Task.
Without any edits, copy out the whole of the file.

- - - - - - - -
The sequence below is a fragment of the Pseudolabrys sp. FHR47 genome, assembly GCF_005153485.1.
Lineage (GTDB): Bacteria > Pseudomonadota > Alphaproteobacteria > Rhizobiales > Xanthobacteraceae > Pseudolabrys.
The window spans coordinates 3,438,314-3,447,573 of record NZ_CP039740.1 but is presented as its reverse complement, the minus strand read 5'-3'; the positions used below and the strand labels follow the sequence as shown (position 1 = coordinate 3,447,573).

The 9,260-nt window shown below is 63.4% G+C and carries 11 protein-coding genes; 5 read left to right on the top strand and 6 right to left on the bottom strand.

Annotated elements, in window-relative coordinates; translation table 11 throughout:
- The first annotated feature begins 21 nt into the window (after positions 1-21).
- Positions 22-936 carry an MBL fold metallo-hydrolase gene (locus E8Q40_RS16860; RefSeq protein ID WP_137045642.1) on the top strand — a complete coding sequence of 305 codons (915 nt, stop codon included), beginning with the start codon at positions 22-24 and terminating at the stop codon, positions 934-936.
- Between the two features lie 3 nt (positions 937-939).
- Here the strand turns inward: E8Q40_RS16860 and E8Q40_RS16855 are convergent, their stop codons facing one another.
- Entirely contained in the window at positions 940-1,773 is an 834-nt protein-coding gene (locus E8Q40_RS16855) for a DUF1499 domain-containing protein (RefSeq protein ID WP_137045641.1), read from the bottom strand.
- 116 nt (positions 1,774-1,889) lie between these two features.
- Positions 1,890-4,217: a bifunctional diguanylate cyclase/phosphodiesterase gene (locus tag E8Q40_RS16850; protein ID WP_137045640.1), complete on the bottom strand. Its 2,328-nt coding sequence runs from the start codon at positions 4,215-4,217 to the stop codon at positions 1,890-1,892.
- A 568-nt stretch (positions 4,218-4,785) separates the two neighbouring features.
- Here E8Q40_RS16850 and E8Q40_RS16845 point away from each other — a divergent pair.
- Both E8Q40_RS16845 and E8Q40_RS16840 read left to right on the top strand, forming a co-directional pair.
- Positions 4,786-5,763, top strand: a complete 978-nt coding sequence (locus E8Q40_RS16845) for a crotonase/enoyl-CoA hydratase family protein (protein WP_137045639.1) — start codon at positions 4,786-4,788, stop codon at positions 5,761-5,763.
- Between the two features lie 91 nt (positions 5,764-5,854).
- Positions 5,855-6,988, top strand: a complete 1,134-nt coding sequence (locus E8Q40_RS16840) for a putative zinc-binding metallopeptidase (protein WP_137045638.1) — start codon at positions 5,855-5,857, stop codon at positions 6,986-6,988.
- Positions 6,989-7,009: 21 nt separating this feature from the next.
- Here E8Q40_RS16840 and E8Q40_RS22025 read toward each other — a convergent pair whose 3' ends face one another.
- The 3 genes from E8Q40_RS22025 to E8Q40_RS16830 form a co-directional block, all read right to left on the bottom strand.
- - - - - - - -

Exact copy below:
The sequence below is a fragment of the Pseudolabrys sp. FHR47 genome, assembly GCF_005153485.1.
Lineage (GTDB): Bacteria > Pseudomonadota > Alphaproteobacteria > Rhizobiales > Xanthobacteraceae > Pseudolabrys.
The window spans coordinates 3,438,314-3,447,573 of record NZ_CP039740.1 but is presented as its reverse complement, the minus strand read 5'-3'; the positions used below and the strand labels follow the sequence as shown (position 1 = coordinate 3,447,573).

The 9,260-nt window shown below is 63.4% G+C and carries 11 protein-coding genes; 5 read left to right on the top strand and 6 right to left on the bottom strand.

Annotated elements, in window-relative coordinates; translation table 11 throughout:
- The first annotated feature begins 21 nt into the window (after positions 1-21).
- Positions 22-936 carry an MBL fold metallo-hydrolase gene (locus E8Q40_RS16860; RefSeq protein ID WP_137045642.1) on the top strand — a complete coding sequence of 305 codons (915 nt, stop codon included), beginning with the start codon at positions 22-24 and terminating at the stop codon, positions 934-936.
- Between the two features lie 3 nt (positions 937-939).
- Here the strand turns inward: E8Q40_RS16860 and E8Q40_RS16855 are convergent, their stop codons facing one another.
- Entirely contained in the window at positions 940-1,773 is an 834-nt protein-coding gene (locus E8Q40_RS16855) for a DUF1499 domain-containing protein (RefSeq protein ID WP_137045641.1), read from the bottom strand.
- 116 nt (positions 1,774-1,889) lie between these two features.
- Positions 1,890-4,217: a bifunctional diguanylate cyclase/phosphodiesterase gene (locus tag E8Q40_RS16850; protein ID WP_137045640.1), complete on the bottom strand. Its 2,328-nt coding sequence runs from the start codon at positions 4,215-4,217 to the stop codon at positions 1,890-1,892.
- A 568-nt stretch (positions 4,218-4,785) separates the two neighbouring features.
- Here E8Q40_RS16850 and E8Q40_RS16845 point away from each other — a divergent pair.
- Both E8Q40_RS16845 and E8Q40_RS16840 read left to right on the top strand, forming a co-directional pair.
- Positions 4,786-5,763, top strand: a complete 978-nt coding sequence (locus E8Q40_RS16845) for a crotonase/enoyl-CoA hydratase family protein (protein WP_137045639.1) — start codon at positions 4,786-4,788, stop codon at positions 5,761-5,763.
- Between the two features lie 91 nt (positions 5,764-5,854).
- Positions 5,855-6,988, top strand: a complete 1,134-nt coding sequence (locus E8Q40_RS16840) for a putative zinc-binding metallopeptidase (protein WP_137045638.1) — start codon at positions 5,855-5,857, stop codon at positions 6,986-6,988.
- Positions 6,989-7,009: 21 nt separating this feature from the next.
- Here E8Q40_RS16840 and E8Q40_RS22025 read toward each other — a convergent pair whose 3' ends face one another.
- The 3 genes from E8Q40_RS22025 to E8Q40_RS16830 form a co-directional block, all read right to left on the bottom strand.